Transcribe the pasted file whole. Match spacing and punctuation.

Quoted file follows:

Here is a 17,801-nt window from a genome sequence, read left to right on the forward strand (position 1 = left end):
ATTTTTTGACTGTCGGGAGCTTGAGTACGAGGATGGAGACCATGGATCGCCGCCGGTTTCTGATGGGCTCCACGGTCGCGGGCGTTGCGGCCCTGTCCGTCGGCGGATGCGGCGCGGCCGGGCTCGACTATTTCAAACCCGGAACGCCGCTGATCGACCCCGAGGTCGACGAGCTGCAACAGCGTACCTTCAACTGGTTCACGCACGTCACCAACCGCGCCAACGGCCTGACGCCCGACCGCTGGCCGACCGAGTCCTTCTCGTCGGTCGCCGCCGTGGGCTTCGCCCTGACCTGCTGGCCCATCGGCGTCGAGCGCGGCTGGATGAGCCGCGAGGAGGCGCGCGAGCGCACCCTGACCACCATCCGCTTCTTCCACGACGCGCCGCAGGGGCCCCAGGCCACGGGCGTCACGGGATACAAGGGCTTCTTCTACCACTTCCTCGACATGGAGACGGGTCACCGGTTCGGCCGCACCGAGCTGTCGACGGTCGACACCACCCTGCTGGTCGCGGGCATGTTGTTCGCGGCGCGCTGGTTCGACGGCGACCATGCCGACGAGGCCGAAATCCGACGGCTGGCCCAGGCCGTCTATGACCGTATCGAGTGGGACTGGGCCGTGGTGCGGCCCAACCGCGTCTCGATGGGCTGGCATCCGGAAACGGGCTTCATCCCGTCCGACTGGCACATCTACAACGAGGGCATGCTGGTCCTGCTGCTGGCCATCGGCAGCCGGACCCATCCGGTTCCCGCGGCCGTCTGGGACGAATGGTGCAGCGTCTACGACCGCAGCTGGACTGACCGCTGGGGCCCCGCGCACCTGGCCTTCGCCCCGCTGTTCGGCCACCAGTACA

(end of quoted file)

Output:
Here is a 17,801-nt window from a genome sequence, read left to right on the forward strand (position 1 = left end):
ATTTTTTGACTGTCGGGAGCTTGAGTACGAGGATGGAGACCATGGATCGCCGCCGGTTTCTGATGGGCTCCACGGTCGCGGGCGTTGCGGCCCTGTCCGTCGGCGGATGCGGCGCGGCCGGGCTCGACTATTTCAAACCCGGAACGCCGCTGATCGACCCCGAGGTCGACGAGCTGCAACAGCGTACCTTCAACTGGTTCACGCACGTCACCAACCGCGCCAACGGCCTGACGCCCGACCGCTGGCCGACCGAGTCCTTCTCGTCGGTCGCCGCCGTGGGCTTCGCCCTGACCTGCTGGCCCATCGGCGTCGAGCGCGGCTGGATGAGCCGCGAGGAGGCGCGCGAGCGCACCCTGACCACCATCCGCTTCTTCCACGACGCGCCGCAGGGGCCCCAGGCCACGGGCGTCACGGGATACAAGGGCTTCTTCTACCACTTCCTCGACATGGAGACGGGTCACCGGTTCGGCCGCACCGAGCTGTCGACGGTCGACACCACCCTGCTGGTCGCGGGCATGTTGTTCGCGGCGCGCTGGTTCGACGGCGACCATGCCGACGAGGCCGAAATCCGACGGCTGGCCCAGGCCGTCTATGACCGTATCGAGTGGGACTGGGCCGTGGTGCGGCCCAACCGCGTCTCGATGGGCTGGCATCCGGAAACGGGCTTCATCCCGTCCGACTGGCACATCTACAACGAGGGCATGCTGGTCCTGCTGCTGGCCATCGGCAGCCGGACCCATCCGGTTCCCGCGGCCGTCTGGGACGAATGGTGCAGCGTCTACGACCGCAGCTGGACTGACCGCTGGGGCCCCGCGCACCTGGCCTTCGCCCCGCTGTTCGGCCACCAGTACA